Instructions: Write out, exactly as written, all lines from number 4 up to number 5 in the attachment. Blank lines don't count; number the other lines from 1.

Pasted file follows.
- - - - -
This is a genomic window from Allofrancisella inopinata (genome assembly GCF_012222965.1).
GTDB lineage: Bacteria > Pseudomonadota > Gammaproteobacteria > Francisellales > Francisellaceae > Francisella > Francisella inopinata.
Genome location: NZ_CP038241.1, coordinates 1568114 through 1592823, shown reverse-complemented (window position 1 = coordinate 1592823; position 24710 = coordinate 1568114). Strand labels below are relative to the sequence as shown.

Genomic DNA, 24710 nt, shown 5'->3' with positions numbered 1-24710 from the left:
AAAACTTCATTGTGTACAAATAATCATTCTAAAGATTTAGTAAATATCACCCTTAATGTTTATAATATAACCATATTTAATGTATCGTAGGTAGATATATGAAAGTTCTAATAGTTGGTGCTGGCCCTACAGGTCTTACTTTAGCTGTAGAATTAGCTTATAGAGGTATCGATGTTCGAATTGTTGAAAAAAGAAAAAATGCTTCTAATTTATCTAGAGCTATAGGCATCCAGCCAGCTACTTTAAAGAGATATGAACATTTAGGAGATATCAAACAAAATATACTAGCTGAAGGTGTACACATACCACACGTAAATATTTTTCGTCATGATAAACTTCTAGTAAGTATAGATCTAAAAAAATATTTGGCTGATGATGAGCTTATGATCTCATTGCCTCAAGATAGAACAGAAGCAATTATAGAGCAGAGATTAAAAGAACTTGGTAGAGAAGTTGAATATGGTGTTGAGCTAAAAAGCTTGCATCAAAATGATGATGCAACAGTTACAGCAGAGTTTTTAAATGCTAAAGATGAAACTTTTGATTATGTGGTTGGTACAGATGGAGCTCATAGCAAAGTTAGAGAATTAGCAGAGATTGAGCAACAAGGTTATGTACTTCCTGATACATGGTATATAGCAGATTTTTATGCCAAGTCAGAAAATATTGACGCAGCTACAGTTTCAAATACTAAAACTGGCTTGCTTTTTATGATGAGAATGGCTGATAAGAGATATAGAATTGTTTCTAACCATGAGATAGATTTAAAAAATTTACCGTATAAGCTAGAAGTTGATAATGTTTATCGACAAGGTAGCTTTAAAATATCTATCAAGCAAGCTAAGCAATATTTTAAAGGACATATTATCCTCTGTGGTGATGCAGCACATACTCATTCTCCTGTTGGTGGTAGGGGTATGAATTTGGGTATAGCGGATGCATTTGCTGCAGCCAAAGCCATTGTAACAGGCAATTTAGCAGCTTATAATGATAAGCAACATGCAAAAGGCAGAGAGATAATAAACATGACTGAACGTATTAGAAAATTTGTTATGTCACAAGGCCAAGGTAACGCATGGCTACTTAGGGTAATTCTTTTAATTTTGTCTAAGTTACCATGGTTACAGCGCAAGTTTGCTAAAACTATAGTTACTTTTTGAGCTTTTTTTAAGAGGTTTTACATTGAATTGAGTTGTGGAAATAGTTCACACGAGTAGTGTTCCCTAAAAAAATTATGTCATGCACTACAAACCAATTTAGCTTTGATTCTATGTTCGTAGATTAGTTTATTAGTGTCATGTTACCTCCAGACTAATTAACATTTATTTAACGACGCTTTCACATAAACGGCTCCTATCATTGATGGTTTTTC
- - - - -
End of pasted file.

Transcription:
Genomic DNA, 24710 nt, shown 5'->3' with positions numbered 1-24710 from the left:
AAAACTTCATTGTGTACAAATAATCATTCTAAAGATTTAGTAAATATCACCCTTAATGTTTATAATATAACCATATTTAATGTATCGTAGGTAGATATATGAAAGTTCTAATAGTTGGTGCTGGCCCTACAGGTCTTACTTTAGCTGTAGAATTAGCTTATAGAGGTATCGATGTTCGAATTGTTGAAAAAAGAAAAAATGCTTCTAATTTATCTAGAGCTATAGGCATCCAGCCAGCTACTTTAAAGAGATATGAACATTTAGGAGATATCAAACAAAATATACTAGCTGAAGGTGTACACATACCACACGTAAATATTTTTCGTCATGATAAACTTCTAGTAAGTATAGATCTAAAAAAATATTTGGCTGATGATGAGCTTATGATCTCATTGCCTCAAGATAGAACAGAAGCAATTATAGAGCAGAGATTAAAAGAACTTGGTAGAGAAGTTGAATATGGTGTTGAGCTAAAAAGCTTGCATCAAAATGATGATGCAACAGTTACAGCAGAGTTTTTAAATGCTAAAGATGAAACTTTTGATTATGTGGTTGGTACAGATGGAGCTCATAGCAAAGTTAGAGAATTAGCAGAGATTGAGCAACAAGGTTATGTACTTCCTGATACATGGTATATAGCAGATTTTTATGCCAAGTCAGAAAATATTGACGCAGCTACAGTTTCAAATACTAAAACTGGCTTGCTTTTTATGATGAGAATGGCTGATAAGAGATATAGAATTGTTTCTAACCATGAGATAGATTTAAAAAATTTACCGTATAAGCTAGAAGTTGATAATGTTTATCGACAAGGTAGCTTTAAAATATCTATCAAGCAAGCTAAGCAATATTTTAAAGGACATATTATCCTCTGTGGTGATGCAGCACATACTCATTCTCCTGTTGGTGGTAGGGGTATGAATTTGGGTATAGCGGATGCATTTGCTGCAGCCAAAGCCATTGTAACAGGCAATTTAGCAGCTTATAATGATAAGCAACATGCAAAAGGCAGAGAGATAATAAACATGACTGAACGTATTAGAAAATTTGTTATGTCACAAGGCCAAGGTAACGCATGGCTACTTAGGGTAATTCTTTTAATTTTGTCTAAGTTACCATGGTTACAGCGCAAGTTTGCTAAAACTATAGTTACTTTTTGAGCTTTTTTTAAGAGGTTTTACATTGAATTGAGTTGTGGAAATAGTTCACACGAGTAGTGTTCCCTAAAAAAATTATGTCATGCACTACAAACCAATTTAGCTTTGATTCTATGTTCGTAGATTAGTTTATTAGTGTCATGTTACCTCCAGACTAATTAACATTTATTTAACGACGCTTTCACATAAACGGCTCCTATCATTGATGGTTTTTC